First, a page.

The Norwegian government is reeling under pressure owing to oil price drop. The lower oil price is eroding revenues for the government. The Norwegian government is counting on state's dividends from Statoil ASA.
The UK Green Investment Bank Financial Services ties up with world’s largest asset manager BlackRock to purchase GLID Wind Farms. The farms located in Aberdeenshire, Scotland and Lincolnshire are capable of producing 220 MW clean powers. With the acquisition, GIBF will produce 3,970 GWh of clean power each year. Meanwhile, BlackRock will own and manage 66 wind and solar projects in Europe and North America on behalf of its clients.
The loss is combined from its corporate service unit and its three refineries. The total annual loss was consistent with the company's continuing monthly loss over the past year. Nigeria, as Africa's biggest economy and largest oil producer, has been greatly suffered the oil prices fall.
BEHL is going to purchase the leading German waste to energy recycler EEW for €1.44 Billion. The deal appears to be the largest ever Chinese direct investment in Germany. Following legal obligation, the transaction will be cleared under the German Foreign Trade and Payments Ordinance.
The completion of the first stage will also begin the second and third stage of the project. Once finished this power plant will be the world's largest, providing electricity for 1.1 million people in Morocco. The project would also help reduce the country's dependence on imported energy source as well as reducing carbon emission.
The rise of oil prices had brought positive growth to most of the Asian markets, except for Japan. On the other hand, European market had seen a drop. The oil prices increased overnight due to speculations that U.S Federal Reserve would possibly decide not to increase interest rates throughout 2016.
Royal Dutch Shell said that its profit for the fourth quarter dropped 44% as the price of the crude oil tumble. The UK-based oil firm also confirmed that it is trimming 10,000 jobs, a move to reduce its costs.
The lower oil price for about 19 months is benefiting the consumers, but creating a lot of problems for the global governments and business firms. Many banks and the US government forecast oil price above $40 a barrel this year. The oil price fell to below $30 during the past 19 months from $107 a barrel.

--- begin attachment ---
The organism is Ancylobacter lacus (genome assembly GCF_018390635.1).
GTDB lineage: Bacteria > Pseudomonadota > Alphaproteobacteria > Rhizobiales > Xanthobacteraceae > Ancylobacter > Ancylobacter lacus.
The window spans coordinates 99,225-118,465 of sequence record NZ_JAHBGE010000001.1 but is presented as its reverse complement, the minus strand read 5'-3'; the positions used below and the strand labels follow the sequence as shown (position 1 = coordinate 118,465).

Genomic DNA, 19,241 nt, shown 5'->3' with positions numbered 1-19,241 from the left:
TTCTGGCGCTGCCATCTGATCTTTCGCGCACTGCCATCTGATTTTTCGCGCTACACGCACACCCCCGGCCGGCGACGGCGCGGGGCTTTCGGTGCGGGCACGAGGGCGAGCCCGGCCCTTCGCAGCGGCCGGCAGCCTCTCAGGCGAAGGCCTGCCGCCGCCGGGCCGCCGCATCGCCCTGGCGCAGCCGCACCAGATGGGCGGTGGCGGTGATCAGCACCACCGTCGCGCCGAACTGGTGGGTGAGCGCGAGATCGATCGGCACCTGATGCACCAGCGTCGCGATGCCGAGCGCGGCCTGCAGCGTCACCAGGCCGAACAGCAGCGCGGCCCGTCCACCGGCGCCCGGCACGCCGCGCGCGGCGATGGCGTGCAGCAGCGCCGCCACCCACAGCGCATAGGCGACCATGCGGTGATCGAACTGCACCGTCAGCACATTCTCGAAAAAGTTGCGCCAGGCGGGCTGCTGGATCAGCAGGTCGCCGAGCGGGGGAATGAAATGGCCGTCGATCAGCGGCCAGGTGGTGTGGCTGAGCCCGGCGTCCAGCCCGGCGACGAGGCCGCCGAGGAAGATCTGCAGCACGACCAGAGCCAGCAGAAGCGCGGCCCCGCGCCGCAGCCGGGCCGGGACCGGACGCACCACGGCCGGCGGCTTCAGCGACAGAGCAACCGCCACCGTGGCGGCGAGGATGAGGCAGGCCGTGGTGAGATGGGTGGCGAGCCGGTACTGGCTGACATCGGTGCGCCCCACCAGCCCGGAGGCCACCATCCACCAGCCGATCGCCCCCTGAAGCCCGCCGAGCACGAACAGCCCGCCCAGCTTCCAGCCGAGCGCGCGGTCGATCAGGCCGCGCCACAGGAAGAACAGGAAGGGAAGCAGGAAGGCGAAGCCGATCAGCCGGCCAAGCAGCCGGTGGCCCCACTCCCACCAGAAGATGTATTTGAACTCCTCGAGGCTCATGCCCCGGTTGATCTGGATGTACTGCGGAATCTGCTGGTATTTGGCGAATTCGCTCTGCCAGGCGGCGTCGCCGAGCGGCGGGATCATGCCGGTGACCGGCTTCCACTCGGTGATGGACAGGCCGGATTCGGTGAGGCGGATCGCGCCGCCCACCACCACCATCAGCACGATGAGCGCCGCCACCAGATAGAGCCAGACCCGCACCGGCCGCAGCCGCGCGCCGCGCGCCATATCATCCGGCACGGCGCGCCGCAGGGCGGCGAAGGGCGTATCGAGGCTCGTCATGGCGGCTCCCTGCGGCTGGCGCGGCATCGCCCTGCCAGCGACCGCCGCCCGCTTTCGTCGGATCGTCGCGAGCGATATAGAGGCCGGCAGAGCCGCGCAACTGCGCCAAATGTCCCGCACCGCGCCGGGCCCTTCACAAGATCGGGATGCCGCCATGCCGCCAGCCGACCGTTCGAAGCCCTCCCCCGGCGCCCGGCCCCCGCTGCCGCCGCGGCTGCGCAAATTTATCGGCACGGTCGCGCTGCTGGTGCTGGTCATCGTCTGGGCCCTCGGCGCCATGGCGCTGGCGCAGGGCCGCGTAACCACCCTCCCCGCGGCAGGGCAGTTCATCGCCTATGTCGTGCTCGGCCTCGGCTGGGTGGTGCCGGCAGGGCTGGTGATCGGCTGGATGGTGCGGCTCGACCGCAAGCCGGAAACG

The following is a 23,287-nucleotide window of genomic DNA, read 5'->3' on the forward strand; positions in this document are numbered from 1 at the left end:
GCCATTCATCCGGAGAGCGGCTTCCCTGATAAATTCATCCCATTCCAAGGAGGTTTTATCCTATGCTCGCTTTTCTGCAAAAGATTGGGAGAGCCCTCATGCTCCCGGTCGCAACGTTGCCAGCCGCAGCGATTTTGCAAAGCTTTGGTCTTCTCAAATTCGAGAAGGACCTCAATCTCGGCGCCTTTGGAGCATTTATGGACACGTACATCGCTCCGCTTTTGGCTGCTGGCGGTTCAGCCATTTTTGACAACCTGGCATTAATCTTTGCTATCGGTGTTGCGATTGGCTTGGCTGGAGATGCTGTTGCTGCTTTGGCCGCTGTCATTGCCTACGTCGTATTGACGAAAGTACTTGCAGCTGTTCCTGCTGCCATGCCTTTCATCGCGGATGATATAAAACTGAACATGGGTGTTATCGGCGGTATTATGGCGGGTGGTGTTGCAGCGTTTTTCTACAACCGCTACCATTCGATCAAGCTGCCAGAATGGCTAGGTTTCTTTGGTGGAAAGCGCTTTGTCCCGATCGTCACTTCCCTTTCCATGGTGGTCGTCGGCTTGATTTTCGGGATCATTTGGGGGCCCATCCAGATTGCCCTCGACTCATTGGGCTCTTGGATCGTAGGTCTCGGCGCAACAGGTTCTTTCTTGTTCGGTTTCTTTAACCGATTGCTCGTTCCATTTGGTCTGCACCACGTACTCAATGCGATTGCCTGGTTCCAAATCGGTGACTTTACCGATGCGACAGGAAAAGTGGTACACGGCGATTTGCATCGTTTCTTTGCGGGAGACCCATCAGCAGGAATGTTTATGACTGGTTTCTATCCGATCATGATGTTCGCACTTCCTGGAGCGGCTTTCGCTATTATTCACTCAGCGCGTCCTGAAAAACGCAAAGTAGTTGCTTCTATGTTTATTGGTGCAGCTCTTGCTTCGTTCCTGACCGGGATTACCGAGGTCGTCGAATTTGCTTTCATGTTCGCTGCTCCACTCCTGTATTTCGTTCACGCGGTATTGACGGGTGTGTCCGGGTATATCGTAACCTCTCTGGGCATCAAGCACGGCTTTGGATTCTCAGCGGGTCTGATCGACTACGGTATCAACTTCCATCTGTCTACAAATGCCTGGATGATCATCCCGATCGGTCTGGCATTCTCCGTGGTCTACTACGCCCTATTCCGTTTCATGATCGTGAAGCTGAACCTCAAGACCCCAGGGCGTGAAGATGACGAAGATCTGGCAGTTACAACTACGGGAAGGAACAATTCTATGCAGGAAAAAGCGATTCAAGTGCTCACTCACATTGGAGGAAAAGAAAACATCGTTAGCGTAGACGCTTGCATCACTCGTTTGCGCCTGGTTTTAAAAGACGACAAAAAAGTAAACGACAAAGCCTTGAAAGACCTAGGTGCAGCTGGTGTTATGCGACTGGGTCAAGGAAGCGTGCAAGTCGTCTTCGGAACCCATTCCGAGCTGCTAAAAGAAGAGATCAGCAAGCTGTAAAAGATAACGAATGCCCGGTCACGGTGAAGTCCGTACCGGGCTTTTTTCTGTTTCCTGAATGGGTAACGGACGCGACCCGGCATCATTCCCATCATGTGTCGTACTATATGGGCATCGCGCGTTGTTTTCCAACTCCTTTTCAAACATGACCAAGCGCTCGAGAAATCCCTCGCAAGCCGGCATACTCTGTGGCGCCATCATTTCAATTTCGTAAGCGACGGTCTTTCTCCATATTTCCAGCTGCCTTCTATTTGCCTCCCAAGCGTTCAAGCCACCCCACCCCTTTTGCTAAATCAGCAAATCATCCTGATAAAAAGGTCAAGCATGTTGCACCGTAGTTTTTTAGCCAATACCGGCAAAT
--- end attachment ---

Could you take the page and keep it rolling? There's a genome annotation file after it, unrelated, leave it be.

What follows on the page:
The latest forecast indicates 50 percent rebound in oil prices by the end of 2016. The oil price could be higher by $15 per barrel this year taking the New York crude to $46 a barrel by fourth quarter and Brent to $48 during the same period. The drop in US shale output is likely to drive oil price up in the second half of 2016.
Stocks dipped to session lows on Tuesday. Shares of oil companies plunged as crude oil continued to slide. Three of major indexes also fell.
China's benchmark Purchasing Managers' Index (PMI) fell to lowest in the three-and-a-half years. PMI was at 49.4 for January as against average forecast of 49.6. The PMI was 49.7 in December 2015. The disappointed China factory output data pulled oil prices lower.
Russian's Gazprom planned to meet investors in New York and London this week. The company plan to increase its gas supplies to European countries.
Nigeria requires $3.5 billion funds to fill its $15 billion budget deficit. The falling oil prices are eroding revenues for the government. The largest economy in Africa is seeking $2.5 billion loan from the World Bank and $1 billion loan from ADB.
Saudi Arabia has suffered from the oil price collapse, and needs to plan a diversified economic strategy. The country has called $30 per barrel oil price is not rational, and aiming to encourage foreign investment to enter the country.
Oil prices rebounded on news that there may be production cut by OPEC. US Brent futures recouped losses by 6.8 percent and US crude pared 9.3 percent losses during the week. In overall, oil prices rebounded by over 25 percent after hitting 12-month low in January. Oil price hit $27.10 on 20 January 2016.
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